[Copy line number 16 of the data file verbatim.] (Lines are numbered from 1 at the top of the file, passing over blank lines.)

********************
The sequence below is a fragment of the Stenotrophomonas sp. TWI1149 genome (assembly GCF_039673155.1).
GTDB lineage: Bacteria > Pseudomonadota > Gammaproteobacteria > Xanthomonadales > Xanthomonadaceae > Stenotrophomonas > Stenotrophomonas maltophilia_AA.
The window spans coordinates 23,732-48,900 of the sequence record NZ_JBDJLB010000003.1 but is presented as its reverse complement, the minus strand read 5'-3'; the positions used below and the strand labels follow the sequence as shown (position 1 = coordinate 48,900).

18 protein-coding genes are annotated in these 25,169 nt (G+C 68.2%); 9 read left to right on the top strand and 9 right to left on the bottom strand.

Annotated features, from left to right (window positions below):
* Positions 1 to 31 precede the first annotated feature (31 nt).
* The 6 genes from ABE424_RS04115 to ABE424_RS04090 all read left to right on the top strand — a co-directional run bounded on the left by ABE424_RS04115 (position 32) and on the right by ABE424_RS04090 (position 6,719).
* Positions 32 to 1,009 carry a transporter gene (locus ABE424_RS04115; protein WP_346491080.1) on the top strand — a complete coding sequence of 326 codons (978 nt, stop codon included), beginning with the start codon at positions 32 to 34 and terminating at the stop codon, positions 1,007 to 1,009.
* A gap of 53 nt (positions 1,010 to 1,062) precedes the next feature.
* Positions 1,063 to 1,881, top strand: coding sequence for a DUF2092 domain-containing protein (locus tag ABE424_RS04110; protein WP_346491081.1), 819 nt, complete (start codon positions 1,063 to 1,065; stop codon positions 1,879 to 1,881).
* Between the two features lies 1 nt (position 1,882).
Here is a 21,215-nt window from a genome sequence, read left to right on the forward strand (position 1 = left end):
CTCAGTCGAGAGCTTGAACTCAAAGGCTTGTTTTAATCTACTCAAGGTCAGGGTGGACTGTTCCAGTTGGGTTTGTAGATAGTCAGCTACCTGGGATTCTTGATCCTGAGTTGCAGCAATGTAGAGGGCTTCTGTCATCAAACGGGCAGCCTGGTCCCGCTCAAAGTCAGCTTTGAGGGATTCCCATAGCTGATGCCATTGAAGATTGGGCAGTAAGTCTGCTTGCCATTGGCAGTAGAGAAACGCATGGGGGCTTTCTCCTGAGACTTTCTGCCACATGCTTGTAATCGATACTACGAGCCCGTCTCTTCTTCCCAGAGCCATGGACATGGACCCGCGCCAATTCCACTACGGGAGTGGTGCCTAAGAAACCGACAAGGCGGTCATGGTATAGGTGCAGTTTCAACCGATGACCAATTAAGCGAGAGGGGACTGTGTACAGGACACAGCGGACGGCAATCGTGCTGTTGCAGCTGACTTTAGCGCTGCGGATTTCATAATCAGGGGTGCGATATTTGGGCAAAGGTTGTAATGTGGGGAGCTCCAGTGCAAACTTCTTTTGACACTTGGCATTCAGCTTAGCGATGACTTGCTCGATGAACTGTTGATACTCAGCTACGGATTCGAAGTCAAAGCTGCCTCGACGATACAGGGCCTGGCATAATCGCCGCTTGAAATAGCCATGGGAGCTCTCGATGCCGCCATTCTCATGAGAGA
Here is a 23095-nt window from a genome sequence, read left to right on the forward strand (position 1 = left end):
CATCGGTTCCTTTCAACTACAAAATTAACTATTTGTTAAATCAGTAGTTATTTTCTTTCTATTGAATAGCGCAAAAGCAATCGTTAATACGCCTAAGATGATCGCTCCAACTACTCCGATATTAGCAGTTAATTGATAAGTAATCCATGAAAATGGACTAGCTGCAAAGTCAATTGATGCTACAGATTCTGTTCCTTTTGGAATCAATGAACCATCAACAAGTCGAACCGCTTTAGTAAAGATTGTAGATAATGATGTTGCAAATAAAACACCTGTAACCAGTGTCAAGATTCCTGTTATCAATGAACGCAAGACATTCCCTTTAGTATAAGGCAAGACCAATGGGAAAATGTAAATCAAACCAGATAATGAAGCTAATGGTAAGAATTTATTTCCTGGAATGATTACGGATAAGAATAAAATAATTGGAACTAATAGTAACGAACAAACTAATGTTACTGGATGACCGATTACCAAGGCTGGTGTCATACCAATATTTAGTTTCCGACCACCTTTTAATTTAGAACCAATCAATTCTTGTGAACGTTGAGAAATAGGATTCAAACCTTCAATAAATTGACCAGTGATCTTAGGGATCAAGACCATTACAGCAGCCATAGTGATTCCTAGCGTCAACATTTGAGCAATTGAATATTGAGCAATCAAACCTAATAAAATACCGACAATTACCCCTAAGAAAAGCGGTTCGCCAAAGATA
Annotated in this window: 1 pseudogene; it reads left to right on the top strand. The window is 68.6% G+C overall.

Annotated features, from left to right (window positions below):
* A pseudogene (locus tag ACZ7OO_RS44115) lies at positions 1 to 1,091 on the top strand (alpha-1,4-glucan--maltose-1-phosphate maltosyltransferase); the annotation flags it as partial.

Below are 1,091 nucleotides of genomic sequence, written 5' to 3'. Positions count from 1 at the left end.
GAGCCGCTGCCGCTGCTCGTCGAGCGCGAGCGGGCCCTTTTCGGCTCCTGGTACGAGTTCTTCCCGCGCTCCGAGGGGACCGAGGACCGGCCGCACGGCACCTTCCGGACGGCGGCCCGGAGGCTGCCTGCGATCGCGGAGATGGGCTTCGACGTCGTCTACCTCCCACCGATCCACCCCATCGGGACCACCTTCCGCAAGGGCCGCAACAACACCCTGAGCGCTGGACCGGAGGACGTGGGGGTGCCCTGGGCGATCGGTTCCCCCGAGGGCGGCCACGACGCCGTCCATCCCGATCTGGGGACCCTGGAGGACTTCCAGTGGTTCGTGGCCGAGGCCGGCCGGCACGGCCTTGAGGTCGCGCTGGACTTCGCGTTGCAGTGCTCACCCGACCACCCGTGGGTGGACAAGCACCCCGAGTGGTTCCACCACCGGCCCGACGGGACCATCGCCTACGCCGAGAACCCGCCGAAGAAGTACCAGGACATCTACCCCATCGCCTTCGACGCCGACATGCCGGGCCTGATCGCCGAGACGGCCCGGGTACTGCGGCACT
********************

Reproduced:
Annotated in this window: 1 pseudogene; it reads left to right on the top strand. The window is 68.6% G+C overall.